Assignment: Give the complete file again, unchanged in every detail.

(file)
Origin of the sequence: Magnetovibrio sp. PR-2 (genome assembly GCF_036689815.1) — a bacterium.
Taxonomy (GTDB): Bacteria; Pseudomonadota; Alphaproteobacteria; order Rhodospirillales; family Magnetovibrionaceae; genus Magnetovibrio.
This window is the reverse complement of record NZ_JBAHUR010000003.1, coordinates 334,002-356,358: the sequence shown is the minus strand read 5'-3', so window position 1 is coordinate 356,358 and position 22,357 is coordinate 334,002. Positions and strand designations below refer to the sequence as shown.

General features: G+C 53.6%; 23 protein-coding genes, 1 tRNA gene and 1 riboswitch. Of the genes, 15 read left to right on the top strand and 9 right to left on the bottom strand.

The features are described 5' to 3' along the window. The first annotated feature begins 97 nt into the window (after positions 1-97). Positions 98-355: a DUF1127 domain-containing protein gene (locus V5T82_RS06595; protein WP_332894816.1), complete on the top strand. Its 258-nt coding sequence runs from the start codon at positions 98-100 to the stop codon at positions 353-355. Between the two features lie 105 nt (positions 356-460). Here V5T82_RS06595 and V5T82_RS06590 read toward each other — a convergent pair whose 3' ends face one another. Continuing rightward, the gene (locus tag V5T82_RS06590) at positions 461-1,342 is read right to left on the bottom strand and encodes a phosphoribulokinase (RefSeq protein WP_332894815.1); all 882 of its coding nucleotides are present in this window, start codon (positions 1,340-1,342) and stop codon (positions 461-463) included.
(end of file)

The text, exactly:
Origin of the sequence: Magnetovibrio sp. PR-2 (genome assembly GCF_036689815.1) — a bacterium.
Taxonomy (GTDB): Bacteria; Pseudomonadota; Alphaproteobacteria; order Rhodospirillales; family Magnetovibrionaceae; genus Magnetovibrio.
This window is the reverse complement of record NZ_JBAHUR010000003.1, coordinates 334,002-356,358: the sequence shown is the minus strand read 5'-3', so window position 1 is coordinate 356,358 and position 22,357 is coordinate 334,002. Positions and strand designations below refer to the sequence as shown.

General features: G+C 53.6%; 23 protein-coding genes, 1 tRNA gene and 1 riboswitch. Of the genes, 15 read left to right on the top strand and 9 right to left on the bottom strand.

The features are described 5' to 3' along the window. The first annotated feature begins 97 nt into the window (after positions 1-97). Positions 98-355: a DUF1127 domain-containing protein gene (locus V5T82_RS06595; protein WP_332894816.1), complete on the top strand. Its 258-nt coding sequence runs from the start codon at positions 98-100 to the stop codon at positions 353-355. Between the two features lie 105 nt (positions 356-460). Here V5T82_RS06595 and V5T82_RS06590 read toward each other — a convergent pair whose 3' ends face one another. Continuing rightward, the gene (locus tag V5T82_RS06590) at positions 461-1,342 is read right to left on the bottom strand and encodes a phosphoribulokinase (RefSeq protein WP_332894815.1); all 882 of its coding nucleotides are present in this window, start codon (positions 1,340-1,342) and stop codon (positions 461-463) included.